The ASM spfile location starts at the disk offset of 16 (spfile=16)
Considering the allocation unit size (kfdhdb.ausize = 1M), let’s dump the ASM spfile from the device:
[root@host01 ~]#  dd if=/dev/sdb3 of=spfileASM_Copy2.ora skip=16  bs=1M count=1
1+0 records in
1+0 records out
1048576 bytes (1.0 MB) copied, 0.170611 seconds, 6.1 MB/s
[root@host01 ~]# strings spfileASM_Copy2.ora
+ASM1.__oracle_base=’/u01/app/grid’#ORACLE_BASE set from in memory value
+ASM2.__oracle_base=’/u01/app/grid’#ORACLE_BASE set from in memory value
+ASM3.__oracle_base=’/u01/app/grid’#ORACLE_BASE set from in memory value
+ASM3.asm_diskgroups=’FRA’#Manual Mount
+ASM2.asm_diskgroups=’FRA’#Manual Mount
+ASM1.asm_diskgroups=’FRA’#Manual Mount
Using the parameters in SPfile, ASM is started.
Once ASM is up, OCR is read by CRSD and various resources on the node are started.
Each node reads network information in GPnP profile and using GNS,  negotiates appropriate network identity for itself . Hence, nodes can be dynamically added/deleted.

Whenever GPnP profile is not present, it is automatically copied from existing nodes by GPnPd as pending.xml . Whenever, profile is updated, it is automatically renamed to profile.xml.

How to Restore/Recover a Small Table in a Large Database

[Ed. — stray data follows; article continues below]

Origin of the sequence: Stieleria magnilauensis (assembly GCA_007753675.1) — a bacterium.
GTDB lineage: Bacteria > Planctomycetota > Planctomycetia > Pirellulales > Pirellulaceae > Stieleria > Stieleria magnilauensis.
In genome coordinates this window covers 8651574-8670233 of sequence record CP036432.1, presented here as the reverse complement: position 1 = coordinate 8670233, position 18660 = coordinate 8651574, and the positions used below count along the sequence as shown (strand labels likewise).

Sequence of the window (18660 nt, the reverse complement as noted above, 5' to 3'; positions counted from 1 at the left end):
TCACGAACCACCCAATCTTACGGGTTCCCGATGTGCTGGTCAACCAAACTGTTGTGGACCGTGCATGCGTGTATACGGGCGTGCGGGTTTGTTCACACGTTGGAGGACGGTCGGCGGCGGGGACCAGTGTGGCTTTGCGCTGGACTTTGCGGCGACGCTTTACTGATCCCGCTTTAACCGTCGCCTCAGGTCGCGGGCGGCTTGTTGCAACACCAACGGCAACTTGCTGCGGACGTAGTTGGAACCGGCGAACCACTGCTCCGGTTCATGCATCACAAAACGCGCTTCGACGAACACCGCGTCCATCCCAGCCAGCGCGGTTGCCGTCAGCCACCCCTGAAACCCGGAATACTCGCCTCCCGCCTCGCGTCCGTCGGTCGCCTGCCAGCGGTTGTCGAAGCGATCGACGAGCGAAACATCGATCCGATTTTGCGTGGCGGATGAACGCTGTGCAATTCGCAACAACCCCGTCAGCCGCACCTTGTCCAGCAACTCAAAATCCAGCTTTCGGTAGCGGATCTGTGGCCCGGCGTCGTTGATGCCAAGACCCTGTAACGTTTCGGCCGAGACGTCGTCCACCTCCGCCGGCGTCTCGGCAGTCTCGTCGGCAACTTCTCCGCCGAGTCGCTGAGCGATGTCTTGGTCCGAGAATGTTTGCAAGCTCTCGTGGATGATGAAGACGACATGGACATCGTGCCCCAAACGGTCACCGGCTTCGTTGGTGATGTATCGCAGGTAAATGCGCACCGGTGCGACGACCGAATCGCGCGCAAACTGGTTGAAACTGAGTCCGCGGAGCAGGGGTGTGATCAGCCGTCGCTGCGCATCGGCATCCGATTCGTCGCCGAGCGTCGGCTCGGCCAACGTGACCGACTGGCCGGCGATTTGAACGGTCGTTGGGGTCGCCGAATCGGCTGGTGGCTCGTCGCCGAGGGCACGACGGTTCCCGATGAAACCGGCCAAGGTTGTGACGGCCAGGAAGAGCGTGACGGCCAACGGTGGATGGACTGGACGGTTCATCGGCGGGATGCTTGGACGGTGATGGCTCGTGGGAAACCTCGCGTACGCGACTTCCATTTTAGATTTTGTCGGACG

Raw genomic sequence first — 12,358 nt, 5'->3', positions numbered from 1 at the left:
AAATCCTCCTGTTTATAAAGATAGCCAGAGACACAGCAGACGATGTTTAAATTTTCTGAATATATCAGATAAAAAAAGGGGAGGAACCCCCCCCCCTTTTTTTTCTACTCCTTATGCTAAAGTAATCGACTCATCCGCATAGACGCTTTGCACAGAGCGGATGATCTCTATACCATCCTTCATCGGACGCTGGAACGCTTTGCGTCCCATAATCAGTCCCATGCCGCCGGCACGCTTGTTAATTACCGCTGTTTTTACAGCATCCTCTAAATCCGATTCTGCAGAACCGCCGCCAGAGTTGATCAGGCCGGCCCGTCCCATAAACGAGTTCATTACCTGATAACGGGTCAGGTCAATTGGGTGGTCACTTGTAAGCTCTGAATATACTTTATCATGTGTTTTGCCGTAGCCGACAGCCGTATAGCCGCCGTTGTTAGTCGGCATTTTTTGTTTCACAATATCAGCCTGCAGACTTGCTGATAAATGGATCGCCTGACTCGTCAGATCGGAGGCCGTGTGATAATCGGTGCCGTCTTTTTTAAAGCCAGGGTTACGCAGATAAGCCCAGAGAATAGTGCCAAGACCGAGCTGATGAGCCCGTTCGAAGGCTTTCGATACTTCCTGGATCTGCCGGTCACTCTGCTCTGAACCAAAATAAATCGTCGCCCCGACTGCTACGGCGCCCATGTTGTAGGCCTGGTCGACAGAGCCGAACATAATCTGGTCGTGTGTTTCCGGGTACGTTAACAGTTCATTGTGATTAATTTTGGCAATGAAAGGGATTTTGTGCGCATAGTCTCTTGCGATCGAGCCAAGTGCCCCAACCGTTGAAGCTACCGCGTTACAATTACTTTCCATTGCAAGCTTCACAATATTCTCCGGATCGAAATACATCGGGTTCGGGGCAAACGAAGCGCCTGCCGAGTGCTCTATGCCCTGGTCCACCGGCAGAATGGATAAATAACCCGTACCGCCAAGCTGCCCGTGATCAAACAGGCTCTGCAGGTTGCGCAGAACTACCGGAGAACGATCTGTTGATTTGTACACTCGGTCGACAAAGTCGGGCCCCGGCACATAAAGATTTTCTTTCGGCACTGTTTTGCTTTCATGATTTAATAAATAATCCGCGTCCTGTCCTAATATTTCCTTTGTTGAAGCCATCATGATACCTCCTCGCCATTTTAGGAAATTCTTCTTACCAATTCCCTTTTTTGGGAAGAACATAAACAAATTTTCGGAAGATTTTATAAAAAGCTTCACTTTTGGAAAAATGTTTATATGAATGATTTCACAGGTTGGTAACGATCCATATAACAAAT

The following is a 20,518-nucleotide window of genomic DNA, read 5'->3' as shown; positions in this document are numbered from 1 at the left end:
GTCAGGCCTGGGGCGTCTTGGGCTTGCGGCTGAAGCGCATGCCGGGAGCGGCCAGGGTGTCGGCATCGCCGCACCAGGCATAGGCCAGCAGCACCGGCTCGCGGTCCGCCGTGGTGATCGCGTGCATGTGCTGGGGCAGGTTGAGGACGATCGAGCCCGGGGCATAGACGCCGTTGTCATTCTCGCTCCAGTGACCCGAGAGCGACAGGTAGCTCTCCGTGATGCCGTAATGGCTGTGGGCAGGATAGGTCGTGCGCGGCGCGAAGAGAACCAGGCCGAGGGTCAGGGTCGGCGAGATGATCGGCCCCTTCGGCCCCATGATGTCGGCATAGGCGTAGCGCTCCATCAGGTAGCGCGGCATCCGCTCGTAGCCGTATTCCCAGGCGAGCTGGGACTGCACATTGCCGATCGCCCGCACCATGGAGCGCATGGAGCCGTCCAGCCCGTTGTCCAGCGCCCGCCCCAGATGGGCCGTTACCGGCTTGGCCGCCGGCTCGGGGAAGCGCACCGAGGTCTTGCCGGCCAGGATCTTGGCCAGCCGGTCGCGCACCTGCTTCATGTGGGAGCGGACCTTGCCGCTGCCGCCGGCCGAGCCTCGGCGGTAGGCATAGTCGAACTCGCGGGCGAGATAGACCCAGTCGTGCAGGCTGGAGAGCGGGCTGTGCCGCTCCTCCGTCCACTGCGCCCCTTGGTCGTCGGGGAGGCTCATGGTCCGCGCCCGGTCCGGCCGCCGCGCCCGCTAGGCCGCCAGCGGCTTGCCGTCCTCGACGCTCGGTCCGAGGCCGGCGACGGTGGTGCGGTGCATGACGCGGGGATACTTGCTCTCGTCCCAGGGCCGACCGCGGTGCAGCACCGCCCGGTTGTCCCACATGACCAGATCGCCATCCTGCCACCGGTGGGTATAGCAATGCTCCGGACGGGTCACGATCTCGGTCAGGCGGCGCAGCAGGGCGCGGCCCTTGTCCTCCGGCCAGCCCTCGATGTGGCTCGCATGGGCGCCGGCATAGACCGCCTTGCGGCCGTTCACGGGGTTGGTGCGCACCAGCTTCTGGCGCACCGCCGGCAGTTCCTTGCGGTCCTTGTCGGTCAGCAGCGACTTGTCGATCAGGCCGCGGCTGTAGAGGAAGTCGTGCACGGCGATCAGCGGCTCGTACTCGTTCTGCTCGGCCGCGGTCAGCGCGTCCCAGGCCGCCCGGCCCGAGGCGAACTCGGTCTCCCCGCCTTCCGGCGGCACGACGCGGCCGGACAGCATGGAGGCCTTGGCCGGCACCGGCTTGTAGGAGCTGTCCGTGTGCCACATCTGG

As a DBA, you will receive requests from developers or users, indicating that they deleted some data in a small table in a large database a few hours prior. They will probably want you to recover the data as soon as possible, and it will likely be a critical production database. Flashback will not be enabled, and the recycle bin will have been purged. Restoring a full database using RMAN might take you over 10 hours, and you will need a spare server with big storage. Looks like it’s going to be a difficult and time consuming task for you.

In Oracle Database 12c, there is a method available which allows us to recover the table more efficiently, and at a lower cost. The method is to create a second database (often called a stub database) using the backup of the first database. In this situation, we restore the SYSTEM, SYSAUX, and UNDO tablespaces and the the individual tablespaces that contain the data that we want to restore. After the restore is complete, we alter any tablespaces that we did not restore offline. We then apply the archived redo logs to the point in time that we want to restore the table to. Having restored the database to the appropriate point in time, we then use Oracle Data Pump to export the objects, and then you import them into the original database, again using Oracle Data Pump. Oracle Database 12c introduces new functionality in RMAN that supports point-in-time restore of individual database tables and individual table partitions.


You may utilize the delay option (if you have multiple standby sites) to prevent physical/logical corruption of your primary. For instance, your standby #1 may not have ‘Delay’ on to be your disaster recovery standby database. However, you may opt to implement a delay of minutes or hours on your standby #2 to allow recover from a possible physical or logical corruption on your primary database.
SQL> alter database recover managed standby database delay 5 disconnect;